Know More, Write.

An alternative to a common piece of advice.

It takes a certain self-importance to publish content online. My opinions are valid and beneficial to the public. I have the requisite knowledge to speak with authority on this matter. My words are worth readers’ time and attention.

Writers are a gutsy bunch.

If only guts equaled glory. The internet is filled with promising headlines—or, headlines that make big promises—while, too often, the articles themselves let readers down. The promises are not kept. Anecdotes are presented as evidence, opinion as knowledge. And, lists. Oh God, lists.

“Write what you know.”

You’ve heard the old trope. Writers are advised to mine their personal autobiographies for the stories they tell. Stick to the parameters of your own experience. That way, the logic claims, you’ll never venture too far into ignorance.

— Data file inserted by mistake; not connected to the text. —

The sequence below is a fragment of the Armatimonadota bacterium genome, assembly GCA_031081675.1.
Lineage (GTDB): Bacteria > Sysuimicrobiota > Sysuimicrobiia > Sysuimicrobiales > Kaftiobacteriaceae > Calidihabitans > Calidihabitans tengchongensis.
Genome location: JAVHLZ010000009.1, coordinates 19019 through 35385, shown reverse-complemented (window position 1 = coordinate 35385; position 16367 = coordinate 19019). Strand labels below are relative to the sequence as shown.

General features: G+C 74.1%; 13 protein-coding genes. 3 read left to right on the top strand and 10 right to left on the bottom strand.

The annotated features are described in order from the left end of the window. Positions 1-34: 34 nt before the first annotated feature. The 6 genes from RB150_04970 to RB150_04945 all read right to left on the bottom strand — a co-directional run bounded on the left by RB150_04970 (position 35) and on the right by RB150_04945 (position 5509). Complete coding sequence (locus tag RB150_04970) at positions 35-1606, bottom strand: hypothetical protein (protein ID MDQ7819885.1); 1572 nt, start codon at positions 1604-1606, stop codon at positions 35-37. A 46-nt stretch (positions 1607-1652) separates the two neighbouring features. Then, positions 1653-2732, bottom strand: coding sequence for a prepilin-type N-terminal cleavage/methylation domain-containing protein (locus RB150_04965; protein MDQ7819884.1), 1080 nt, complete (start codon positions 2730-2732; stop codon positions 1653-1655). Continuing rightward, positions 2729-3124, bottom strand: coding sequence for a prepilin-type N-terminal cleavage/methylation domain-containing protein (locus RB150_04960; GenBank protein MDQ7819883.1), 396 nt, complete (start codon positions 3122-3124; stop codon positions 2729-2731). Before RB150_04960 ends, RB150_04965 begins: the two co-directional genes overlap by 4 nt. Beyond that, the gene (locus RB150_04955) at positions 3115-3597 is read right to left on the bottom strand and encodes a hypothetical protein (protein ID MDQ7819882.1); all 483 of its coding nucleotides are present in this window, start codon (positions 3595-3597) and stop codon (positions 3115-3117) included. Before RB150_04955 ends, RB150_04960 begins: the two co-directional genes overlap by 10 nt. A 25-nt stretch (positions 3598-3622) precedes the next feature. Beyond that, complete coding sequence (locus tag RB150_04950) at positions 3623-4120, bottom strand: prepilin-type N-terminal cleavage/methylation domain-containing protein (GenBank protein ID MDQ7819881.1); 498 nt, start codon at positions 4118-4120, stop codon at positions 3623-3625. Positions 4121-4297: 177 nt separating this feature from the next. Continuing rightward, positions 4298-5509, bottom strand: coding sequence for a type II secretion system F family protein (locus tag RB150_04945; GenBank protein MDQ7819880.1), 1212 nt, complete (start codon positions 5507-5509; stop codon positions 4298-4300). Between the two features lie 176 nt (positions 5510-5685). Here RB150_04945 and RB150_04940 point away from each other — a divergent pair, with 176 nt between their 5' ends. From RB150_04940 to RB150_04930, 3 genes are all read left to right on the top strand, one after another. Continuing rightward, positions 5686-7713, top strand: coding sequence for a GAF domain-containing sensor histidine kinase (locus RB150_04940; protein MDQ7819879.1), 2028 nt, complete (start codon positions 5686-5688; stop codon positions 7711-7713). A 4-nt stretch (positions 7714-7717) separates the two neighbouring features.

You can see why that gutsy self-importance is so necessary.

Yet, this approach often serves only to reveal inherent biases or blind-spots. Even deep-seated ignorance hidden to the writer but obvious to the reader. Every perspective has its limitations. Confine yourself to a single one—especially your own—and you can’t escape them.

If reading is about coloring outside the lines of our own experiences and exploring the perspectives of others, can’t writing do the same?

Know what you write.

Don’t write what you know—know more, then write. Take the time to crawl inside a subject and understand its inner-workings. Even a subject you’ve experienced first-hand. Explore new perspectives and their implications on a person, or groups of people. Research. Empathize. Contribute. Expand.

Make the effort and put in the time. You’ll have a much better chance of delivering on the promises you make as a writer. You will have already taken the journey you’re inviting your readers on—beyond your own footsteps and into the footsteps of those who’ve gone further than you. That’s the kind of perspective worth sharing.

There is so much written content online. It’s endless. So, before you ask readers to give you their attention, earn it. Create stories that aren’t about clicks, but something more. Take your writing seriously, and deliver on the promises you make.